report

What to Do If Your Landlord Won't Make Repairs to Property

Serious repairs should not be ignored
Serious repairs should not be ignored | Source
Repairs that jeopardize safety and security are urgent in nature
Repairs that jeopardize safety and security are urgent in nature | Source

Holding a Landlord Accountable for Repairs

All too often, people cringe at the mention of the word "landlord." In some cases, this predisposition of dread is well deserved. While many landlords are responsible and caring individuals, there are many property owners who dodge their responsibilities of providing the legally required "duty of care" to paying tenants. Landlords choose to be in this position of responsibility and regardless of the relationship with the tenant, they must abide by the law when it comes to repairing damages to a property.

What to Do If A Landlord Won't Make Timely Repairs to Property

If you have a property in need of repair, you must first consult your lease for the proper procedures on how to proceed with your request. Follow the instructions to the letter in your lease for repair requests. Learn whether or not your repair is covered by the terms of your lease, for example, if you damage the property by your own negligence, the Landlord may not be responsible for the repairs. If your lease states that all requests for repairs must be handled in writing, make sure you send it. While this may seem like red tape, most states do not allow landlords to enter the property without a written request for services or a 24 hour notice in writing to the tenant that they plan to enter the property for any reason. It is always in your best interests to send requests in writing with the date of the request. Always keep a copy for your personal records.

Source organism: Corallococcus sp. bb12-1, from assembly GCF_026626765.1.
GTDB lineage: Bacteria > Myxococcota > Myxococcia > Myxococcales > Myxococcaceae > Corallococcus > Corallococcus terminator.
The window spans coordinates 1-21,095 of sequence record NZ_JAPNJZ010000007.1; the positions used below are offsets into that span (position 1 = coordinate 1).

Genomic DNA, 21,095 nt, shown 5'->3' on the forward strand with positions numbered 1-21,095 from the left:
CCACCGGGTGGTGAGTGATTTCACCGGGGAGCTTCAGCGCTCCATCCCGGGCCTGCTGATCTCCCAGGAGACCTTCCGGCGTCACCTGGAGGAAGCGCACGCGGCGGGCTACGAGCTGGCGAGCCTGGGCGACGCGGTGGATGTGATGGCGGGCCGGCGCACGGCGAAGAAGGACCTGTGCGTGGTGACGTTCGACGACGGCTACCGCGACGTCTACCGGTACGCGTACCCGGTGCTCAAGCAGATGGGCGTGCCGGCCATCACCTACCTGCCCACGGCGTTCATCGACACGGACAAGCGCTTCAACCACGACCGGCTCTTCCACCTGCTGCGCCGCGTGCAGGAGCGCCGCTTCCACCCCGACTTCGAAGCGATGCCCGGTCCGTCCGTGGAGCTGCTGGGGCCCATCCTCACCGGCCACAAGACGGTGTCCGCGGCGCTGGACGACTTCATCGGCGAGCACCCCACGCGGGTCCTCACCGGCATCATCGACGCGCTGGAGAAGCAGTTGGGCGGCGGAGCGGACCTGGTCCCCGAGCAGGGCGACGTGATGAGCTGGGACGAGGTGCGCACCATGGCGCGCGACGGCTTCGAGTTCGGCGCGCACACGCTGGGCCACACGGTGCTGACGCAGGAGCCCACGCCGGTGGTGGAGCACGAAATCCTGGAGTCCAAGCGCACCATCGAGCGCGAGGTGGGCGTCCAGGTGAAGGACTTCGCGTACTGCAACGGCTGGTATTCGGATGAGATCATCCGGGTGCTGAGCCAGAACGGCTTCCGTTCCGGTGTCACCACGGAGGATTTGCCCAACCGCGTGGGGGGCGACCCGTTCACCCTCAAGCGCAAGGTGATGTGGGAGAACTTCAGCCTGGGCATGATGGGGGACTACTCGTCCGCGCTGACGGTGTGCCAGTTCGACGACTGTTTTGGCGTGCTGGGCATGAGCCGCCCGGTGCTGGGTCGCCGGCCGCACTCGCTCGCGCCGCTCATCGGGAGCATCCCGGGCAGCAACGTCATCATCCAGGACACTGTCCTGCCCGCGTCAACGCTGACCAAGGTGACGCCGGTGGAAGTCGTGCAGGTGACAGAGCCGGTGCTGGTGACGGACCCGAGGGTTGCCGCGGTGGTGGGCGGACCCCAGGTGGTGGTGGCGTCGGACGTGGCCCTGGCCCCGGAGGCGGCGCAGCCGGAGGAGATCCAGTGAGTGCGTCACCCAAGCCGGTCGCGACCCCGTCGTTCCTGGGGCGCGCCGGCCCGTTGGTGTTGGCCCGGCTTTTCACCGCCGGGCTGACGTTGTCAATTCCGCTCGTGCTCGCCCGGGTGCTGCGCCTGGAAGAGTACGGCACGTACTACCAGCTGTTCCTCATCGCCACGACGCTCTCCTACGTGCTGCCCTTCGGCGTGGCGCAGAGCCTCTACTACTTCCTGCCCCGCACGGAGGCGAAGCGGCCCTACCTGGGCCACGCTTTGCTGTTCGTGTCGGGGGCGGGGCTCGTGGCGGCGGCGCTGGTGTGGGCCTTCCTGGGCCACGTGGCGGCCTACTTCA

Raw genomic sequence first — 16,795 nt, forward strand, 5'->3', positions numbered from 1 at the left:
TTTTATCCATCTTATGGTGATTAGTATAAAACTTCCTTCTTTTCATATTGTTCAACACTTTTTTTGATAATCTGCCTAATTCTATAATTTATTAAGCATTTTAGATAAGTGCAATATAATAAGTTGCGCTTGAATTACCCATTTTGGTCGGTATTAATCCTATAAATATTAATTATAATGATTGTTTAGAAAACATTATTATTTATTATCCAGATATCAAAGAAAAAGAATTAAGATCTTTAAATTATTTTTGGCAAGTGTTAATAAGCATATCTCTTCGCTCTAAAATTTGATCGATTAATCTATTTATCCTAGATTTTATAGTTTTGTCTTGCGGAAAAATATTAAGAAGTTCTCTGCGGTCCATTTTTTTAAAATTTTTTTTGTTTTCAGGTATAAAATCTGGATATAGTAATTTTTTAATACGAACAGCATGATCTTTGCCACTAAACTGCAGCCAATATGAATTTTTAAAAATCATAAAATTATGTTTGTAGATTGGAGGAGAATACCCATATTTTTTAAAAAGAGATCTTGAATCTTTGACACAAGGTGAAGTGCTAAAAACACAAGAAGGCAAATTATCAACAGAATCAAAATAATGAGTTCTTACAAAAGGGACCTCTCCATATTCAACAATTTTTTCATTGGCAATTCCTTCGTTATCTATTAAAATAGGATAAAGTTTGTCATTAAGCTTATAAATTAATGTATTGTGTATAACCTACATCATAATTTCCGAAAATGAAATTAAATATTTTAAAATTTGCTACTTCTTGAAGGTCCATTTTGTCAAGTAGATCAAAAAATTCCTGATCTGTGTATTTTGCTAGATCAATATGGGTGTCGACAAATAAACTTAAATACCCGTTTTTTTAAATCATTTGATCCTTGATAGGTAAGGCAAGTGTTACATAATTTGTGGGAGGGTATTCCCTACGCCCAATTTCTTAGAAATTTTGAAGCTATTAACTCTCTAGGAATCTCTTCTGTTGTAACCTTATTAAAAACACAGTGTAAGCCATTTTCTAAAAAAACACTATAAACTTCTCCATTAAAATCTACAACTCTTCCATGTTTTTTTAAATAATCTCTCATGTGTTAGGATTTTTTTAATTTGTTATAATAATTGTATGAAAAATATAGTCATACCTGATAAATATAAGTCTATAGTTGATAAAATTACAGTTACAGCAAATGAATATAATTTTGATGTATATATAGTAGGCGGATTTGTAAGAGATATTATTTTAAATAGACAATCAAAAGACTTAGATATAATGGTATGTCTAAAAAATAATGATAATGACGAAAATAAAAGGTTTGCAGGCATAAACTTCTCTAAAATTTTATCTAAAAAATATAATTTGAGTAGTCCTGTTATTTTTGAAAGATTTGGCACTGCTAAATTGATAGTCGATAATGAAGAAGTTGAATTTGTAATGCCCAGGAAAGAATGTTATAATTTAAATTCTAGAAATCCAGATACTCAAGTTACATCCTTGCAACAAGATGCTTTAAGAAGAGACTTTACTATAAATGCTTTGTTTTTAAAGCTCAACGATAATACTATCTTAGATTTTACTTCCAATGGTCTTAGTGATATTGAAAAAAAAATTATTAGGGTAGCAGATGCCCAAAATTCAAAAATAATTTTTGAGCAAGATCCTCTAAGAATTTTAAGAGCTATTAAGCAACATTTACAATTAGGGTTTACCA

Second, you must have a firm understanding of laws in your state. Almost every state has a law of "Habitable Warranty" that specifically outlines any landlord has a duty to provide a tenant with a habitable home fit for occupation. Such state laws protect tenants from potential slum lords. State laws override written and verbal contracts and agreements. If the necessary repairs make the property uninhabitable, the law is on your side in most states regardless of the terms of your lease or contract.

Some states such as Florida give the tenant the right to withhold rent payments to a landlord if repairs go undone. In other states it is illegal to withhold the rent. If you are not familiar with your state law on this issue, it is best to consult a legal professional in your state.

If you have taken the steps in the lease to get a problem repaired and the Landlord has not acted, it is time to send the Landlord an official (or second official) request for repair in writing. The second letter should be sent with a copy of the original request (if retained) and mailed by certified mail with a return receipt. This will give you a legal, court recognized document proving that the request was made and received by the landlord.

It is a criminal act for any Landlord to attempt to evict your for requesting repairs to the property. If you suspect you have this type of callous Landlord, it is imperative to communicate with this landlord in writing only to protect yourself.

From: Wikipedia Commons
From: Wikipedia Commons

Escalating a Case Against a Landlord